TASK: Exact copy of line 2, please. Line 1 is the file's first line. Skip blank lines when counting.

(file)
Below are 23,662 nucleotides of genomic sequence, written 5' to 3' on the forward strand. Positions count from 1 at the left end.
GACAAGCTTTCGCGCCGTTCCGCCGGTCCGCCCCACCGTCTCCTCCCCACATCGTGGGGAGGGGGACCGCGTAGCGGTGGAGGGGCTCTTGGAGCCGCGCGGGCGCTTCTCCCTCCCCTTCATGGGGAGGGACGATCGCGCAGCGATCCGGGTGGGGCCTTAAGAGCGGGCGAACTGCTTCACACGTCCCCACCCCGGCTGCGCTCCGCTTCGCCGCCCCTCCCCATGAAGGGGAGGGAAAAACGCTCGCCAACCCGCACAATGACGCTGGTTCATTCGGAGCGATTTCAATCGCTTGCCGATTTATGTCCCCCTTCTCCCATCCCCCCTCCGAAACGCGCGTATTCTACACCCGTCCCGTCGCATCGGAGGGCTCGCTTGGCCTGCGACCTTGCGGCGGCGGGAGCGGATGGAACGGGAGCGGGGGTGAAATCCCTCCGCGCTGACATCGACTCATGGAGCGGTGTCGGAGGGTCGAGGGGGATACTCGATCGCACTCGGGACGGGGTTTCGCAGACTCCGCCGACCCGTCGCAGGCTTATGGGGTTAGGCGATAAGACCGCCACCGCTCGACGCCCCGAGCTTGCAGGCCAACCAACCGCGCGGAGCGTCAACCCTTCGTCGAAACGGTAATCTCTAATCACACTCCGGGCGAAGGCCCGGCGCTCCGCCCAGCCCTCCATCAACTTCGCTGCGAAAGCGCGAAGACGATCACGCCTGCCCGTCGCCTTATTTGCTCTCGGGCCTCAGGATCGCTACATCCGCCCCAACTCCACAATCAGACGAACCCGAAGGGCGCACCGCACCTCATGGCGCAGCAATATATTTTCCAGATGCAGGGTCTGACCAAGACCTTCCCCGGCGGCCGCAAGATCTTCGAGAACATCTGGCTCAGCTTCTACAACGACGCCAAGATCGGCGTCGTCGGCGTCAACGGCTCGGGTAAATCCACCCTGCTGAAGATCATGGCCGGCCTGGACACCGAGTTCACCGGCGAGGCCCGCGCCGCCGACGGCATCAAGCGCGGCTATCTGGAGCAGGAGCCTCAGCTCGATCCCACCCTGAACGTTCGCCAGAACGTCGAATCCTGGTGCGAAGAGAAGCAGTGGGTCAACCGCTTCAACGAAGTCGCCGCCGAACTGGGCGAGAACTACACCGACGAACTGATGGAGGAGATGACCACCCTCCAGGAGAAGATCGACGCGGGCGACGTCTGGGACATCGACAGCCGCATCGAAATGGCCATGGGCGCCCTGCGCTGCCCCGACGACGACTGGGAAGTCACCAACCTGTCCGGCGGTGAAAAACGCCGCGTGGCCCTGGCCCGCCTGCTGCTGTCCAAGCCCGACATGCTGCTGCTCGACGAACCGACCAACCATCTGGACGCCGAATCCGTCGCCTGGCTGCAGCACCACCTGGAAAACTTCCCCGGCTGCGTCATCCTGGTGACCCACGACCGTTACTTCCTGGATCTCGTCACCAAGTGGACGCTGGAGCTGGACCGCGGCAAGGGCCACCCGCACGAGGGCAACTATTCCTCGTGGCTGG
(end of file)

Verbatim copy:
GACAAGCTTTCGCGCCGTTCCGCCGGTCCGCCCCACCGTCTCCTCCCCACATCGTGGGGAGGGGGACCGCGTAGCGGTGGAGGGGCTCTTGGAGCCGCGCGGGCGCTTCTCCCTCCCCTTCATGGGGAGGGACGATCGCGCAGCGATCCGGGTGGGGCCTTAAGAGCGGGCGAACTGCTTCACACGTCCCCACCCCGGCTGCGCTCCGCTTCGCCGCCCCTCCCCATGAAGGGGAGGGAAAAACGCTCGCCAACCCGCACAATGACGCTGGTTCATTCGGAGCGATTTCAATCGCTTGCCGATTTATGTCCCCCTTCTCCCATCCCCCCTCCGAAACGCGCGTATTCTACACCCGTCCCGTCGCATCGGAGGGCTCGCTTGGCCTGCGACCTTGCGGCGGCGGGAGCGGATGGAACGGGAGCGGGGGTGAAATCCCTCCGCGCTGACATCGACTCATGGAGCGGTGTCGGAGGGTCGAGGGGGATACTCGATCGCACTCGGGACGGGGTTTCGCAGACTCCGCCGACCCGTCGCAGGCTTATGGGGTTAGGCGATAAGACCGCCACCGCTCGACGCCCCGAGCTTGCAGGCCAACCAACCGCGCGGAGCGTCAACCCTTCGTCGAAACGGTAATCTCTAATCACACTCCGGGCGAAGGCCCGGCGCTCCGCCCAGCCCTCCATCAACTTCGCTGCGAAAGCGCGAAGACGATCACGCCTGCCCGTCGCCTTATTTGCTCTCGGGCCTCAGGATCGCTACATCCGCCCCAACTCCACAATCAGACGAACCCGAAGGGCGCACCGCACCTCATGGCGCAGCAATATATTTTCCAGATGCAGGGTCTGACCAAGACCTTCCCCGGCGGCCGCAAGATCTTCGAGAACATCTGGCTCAGCTTCTACAACGACGCCAAGATCGGCGTCGTCGGCGTCAACGGCTCGGGTAAATCCACCCTGCTGAAGATCATGGCCGGCCTGGACACCGAGTTCACCGGCGAGGCCCGCGCCGCCGACGGCATCAAGCGCGGCTATCTGGAGCAGGAGCCTCAGCTCGATCCCACCCTGAACGTTCGCCAGAACGTCGAATCCTGGTGCGAAGAGAAGCAGTGGGTCAACCGCTTCAACGAAGTCGCCGCCGAACTGGGCGAGAACTACACCGACGAACTGATGGAGGAGATGACCACCCTCCAGGAGAAGATCGACGCGGGCGACGTCTGGGACATCGACAGCCGCATCGAAATGGCCATGGGCGCCCTGCGCTGCCCCGACGACGACTGGGAAGTCACCAACCTGTCCGGCGGTGAAAAACGCCGCGTGGCCCTGGCCCGCCTGCTGCTGTCCAAGCCCGACATGCTGCTGCTCGACGAACCGACCAACCATCTGGACGCCGAATCCGTCGCCTGGCTGCAGCACCACCTGGAAAACTTCCCCGGCTGCGTCATCCTGGTGACCCACGACCGTTACTTCCTGGATCTCGTCACCAAGTGGACGCTGGAGCTGGACCGCGGCAAGGGCCACCCGCACGAGGGCAACTATTCCTCGTGGCTGG